Entering what will likely be his final season with Arkansas football, KJ Jefferson is going the extra mile to make the most of it.
That includes heading west to train for a week at Whitfield Athletix in San Diego, where he teamed up with a couple of players who might draw the ire of Eric Musselman.
According to The Athletic’s Bruce Feldman on the Move the Sticks podcast, George Whitfield Jr., who founded the quarterback training academy in 2004, had to recruit a couple of centers from San Diego State.
Doing anything with the Aztecs would probably never happen with a proud University of San Diego graduate like Musselman — just look at the fiery aftermath of last season’s matchup with San Diego State at the Maui Invitational — but it was necessary for Jefferson.
The fifth-year senior is transitioning from a Kendal Briles offense that operated almost exclusively out of the shotgun to the more pro-style system of Dan Enos and requires him to go under center a lot more. That explains the need to recruit help from Musselman’s archrival since his days playing basketball for USD and attending the games of the Padres, his favorite major league baseball team.
KJ Jefferson’s Summer
Arkansas football fans won’t care who was snapping him the ball this summer, though, if it leads to a big year in 2023. And the videos of him working on the beach may have made it look like a vacation, but Jefferson’s time in San Diego likely didn’t hurt.
He was working with a quarterback guru, after all, as Whitfield has trained the likes of Andrew Luck, Jameis Winston and Johnny Manziel since starting his academy in 2004. Indeed, Whitfield helped prepare the quarterback to which Jefferson is most often compared, Cam Newton, when Newton was preparing for the NFL Draft after winning the Heisman Trophy.
Other former attendees include:
- Josh Allen
- Bryce Petty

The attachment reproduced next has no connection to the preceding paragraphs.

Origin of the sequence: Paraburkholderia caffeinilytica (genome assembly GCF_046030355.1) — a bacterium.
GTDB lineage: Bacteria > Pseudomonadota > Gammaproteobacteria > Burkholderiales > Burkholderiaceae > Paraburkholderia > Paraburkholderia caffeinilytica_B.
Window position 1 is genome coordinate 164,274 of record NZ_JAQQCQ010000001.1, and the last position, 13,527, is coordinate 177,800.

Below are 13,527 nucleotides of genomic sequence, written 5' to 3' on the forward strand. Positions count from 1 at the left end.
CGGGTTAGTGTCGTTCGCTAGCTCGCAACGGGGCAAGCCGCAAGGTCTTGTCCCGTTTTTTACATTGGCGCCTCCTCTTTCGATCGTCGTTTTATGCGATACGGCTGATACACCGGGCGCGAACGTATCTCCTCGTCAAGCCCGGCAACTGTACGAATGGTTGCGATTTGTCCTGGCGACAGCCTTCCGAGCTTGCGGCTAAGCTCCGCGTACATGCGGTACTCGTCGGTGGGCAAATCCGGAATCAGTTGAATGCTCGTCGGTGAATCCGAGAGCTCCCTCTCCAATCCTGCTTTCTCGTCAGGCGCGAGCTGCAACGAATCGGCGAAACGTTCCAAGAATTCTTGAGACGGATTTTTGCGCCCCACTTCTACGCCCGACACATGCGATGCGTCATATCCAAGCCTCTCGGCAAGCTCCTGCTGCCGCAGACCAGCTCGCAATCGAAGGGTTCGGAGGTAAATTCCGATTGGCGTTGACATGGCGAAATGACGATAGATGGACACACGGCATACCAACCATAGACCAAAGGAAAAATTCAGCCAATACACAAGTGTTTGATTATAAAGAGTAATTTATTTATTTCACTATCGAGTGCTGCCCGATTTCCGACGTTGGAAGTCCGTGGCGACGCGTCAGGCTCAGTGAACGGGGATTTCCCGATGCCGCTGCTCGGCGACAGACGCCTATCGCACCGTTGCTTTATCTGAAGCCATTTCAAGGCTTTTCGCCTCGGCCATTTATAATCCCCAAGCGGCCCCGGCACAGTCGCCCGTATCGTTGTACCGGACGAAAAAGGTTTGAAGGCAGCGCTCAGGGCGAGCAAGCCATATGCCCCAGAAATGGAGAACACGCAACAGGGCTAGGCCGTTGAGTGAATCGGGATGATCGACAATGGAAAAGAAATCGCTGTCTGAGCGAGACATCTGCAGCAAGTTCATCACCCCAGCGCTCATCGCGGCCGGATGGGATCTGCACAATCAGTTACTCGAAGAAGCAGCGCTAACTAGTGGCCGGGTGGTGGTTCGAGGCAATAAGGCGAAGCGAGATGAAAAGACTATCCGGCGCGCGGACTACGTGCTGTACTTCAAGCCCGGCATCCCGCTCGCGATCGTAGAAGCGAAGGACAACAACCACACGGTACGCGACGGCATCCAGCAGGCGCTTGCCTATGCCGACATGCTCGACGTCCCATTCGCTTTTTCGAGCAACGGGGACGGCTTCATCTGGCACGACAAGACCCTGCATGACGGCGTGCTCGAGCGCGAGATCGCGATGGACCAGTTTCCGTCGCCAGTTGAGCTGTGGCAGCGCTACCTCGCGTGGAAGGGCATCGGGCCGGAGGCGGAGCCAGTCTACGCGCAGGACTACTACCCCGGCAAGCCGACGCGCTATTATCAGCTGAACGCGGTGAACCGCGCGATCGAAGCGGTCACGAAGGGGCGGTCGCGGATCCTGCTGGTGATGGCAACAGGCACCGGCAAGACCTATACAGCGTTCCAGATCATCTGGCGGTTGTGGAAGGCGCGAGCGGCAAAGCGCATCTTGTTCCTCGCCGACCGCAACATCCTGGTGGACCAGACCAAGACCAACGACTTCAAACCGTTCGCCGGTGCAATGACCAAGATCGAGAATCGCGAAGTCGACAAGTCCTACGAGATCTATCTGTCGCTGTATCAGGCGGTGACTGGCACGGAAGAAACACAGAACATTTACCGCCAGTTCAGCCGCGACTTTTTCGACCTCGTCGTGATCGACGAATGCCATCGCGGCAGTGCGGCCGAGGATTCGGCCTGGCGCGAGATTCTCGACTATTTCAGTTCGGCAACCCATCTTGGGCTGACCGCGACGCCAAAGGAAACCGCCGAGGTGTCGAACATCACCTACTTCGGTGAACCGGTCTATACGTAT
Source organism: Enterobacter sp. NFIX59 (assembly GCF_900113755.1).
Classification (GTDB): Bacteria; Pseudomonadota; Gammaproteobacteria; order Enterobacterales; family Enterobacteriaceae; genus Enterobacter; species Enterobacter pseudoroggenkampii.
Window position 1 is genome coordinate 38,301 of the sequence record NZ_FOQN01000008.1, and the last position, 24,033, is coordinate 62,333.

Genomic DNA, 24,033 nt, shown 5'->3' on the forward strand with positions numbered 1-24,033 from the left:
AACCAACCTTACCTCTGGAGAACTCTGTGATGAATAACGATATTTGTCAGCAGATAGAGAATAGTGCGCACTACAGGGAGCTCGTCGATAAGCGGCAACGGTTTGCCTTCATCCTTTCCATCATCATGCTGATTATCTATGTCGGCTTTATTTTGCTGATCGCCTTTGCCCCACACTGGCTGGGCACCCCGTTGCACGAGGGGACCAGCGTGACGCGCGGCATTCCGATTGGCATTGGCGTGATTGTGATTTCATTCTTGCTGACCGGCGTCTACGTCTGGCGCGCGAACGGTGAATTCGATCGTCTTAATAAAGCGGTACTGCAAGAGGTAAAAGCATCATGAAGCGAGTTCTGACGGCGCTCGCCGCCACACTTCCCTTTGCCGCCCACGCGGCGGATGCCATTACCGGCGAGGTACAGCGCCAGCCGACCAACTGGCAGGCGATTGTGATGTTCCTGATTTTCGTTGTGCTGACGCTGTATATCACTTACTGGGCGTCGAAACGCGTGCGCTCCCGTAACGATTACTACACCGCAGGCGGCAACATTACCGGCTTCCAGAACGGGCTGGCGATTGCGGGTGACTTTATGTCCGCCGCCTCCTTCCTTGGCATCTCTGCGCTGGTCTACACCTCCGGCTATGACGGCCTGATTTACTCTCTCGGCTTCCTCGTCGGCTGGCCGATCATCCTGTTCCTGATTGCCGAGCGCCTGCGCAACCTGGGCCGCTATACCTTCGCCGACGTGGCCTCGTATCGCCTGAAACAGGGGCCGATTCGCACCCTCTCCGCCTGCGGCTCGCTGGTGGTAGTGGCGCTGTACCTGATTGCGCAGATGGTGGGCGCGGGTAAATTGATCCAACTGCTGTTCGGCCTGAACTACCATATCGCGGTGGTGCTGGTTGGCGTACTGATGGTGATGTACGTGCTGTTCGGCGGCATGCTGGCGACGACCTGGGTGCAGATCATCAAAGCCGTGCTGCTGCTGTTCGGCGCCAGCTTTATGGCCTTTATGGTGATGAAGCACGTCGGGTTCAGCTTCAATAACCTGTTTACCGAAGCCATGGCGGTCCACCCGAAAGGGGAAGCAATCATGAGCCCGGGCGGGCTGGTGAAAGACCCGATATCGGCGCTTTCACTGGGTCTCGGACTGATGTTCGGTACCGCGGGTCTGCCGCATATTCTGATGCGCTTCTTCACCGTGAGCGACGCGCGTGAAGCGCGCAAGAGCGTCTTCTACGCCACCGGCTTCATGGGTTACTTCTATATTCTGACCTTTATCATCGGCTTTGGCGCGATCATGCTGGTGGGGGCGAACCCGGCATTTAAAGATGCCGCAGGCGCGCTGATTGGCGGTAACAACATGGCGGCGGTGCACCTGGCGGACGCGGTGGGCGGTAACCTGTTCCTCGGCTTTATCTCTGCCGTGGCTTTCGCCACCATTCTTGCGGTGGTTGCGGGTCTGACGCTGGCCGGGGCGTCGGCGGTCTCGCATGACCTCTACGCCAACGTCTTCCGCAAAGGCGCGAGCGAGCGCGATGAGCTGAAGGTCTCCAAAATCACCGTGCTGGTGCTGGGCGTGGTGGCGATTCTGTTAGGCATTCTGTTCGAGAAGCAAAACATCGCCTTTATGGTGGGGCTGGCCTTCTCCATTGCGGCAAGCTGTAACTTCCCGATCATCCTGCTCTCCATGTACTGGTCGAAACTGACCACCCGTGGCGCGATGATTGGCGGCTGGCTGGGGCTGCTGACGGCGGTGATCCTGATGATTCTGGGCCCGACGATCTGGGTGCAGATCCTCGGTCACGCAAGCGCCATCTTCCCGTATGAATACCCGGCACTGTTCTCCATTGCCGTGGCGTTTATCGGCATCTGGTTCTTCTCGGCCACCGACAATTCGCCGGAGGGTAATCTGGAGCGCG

- Landry Jones
- Tajh Boyd
- EJ Manuel
Oklahoma State quarterback Alan Bowman, who previously played at Texas Tech and Michigan, was also at Whitfield’s training camp in June alongside Jefferson.
KJ Jefferson is already on the national radar and considered a dark horse Heisman Trophy candidate for Arkansas football, but working with Whitfield was probably also to boost his chances at making it to the next level, where there seems to be less confidence from an NFL perspective.
In fact, the reason Feldman brought him up in the first place was to discuss a really good college quarterback whom he viewed as an intriguing draft prospect, albeit with one issue.
“He’s a really good runner — my guess is he’s probably a high 4.6 guy, if that,” Feldman said. “He’s certainly not what Anthony Richardson did, but he is a very big man and he’s played at a high level. Again, the question I would have is how accurate is he going to be in terms of what the NFL is looking for?”
Jefferson is known for what he can do with his legs and having a strong arm, but the accuracy — despite completing 67.7% of his passes the last two seasons — is an area he hopes to improve this season under Enos.
Feldman mentioned he already fits the mold of guys like Josh Allen, Daniel Jones and Jalen Hurts – big quarterbacks with big arms who can make plays with their legs, but also improved their accuracy upon getting to the NFL.
The Razorbacks are hopeful that, under Enos’ leadership, they get a taste of that improvement while Jefferson is still in college, especially considering the fact that Enos is widely credited with helping Hurts improve as a passer in his final season at Alabama.
No. 1 QB in the SEC?
It’s impossible to be higher on KJ Jefferson than Michael Bratton, who is known as SEC Mike and hosts “that SEC podcast.” He recently tabbed him the No. 1 quarterback in the conference, but did acknowledge the coordinator change as the great unknown at this point of the year.
“He has proven he can take a guy that most people see as just a runner and fine-tune their passing — not that he even needs to do it with KJ,” Bratton said. “But just a different scheme, different things of asking a quarterback to do, how does he transition, I’m curious to see.”
Of course, Bratton also said he was already a really good quarterback and ultra valuable to the Razorbacks, as they likely wouldn’t have made a bowl game the last two years without him.
Bratton has a point, as Jefferson has gone 16-8 as a starting quarterback since taking over the position full time in 2021. He also has an impressive 45-to-9 touchdown-to-interception ratio over that span, not to mention 1,304 yards and 15 scores on the ground.
The reason he hasn’t garnered more national attention than he has, according to Bratton and his co-host, is simple.
“If you take KJ’s jersey off now and you put a Georgia jersey on him, you put an Alabama jersey on him, there’s no question who the Heisman frontrunner is going to be,” said Cousin Shane, the co-host of “that SEC podcast.”
Check out SEC Mike’s full 2023 quarterback rankings here:
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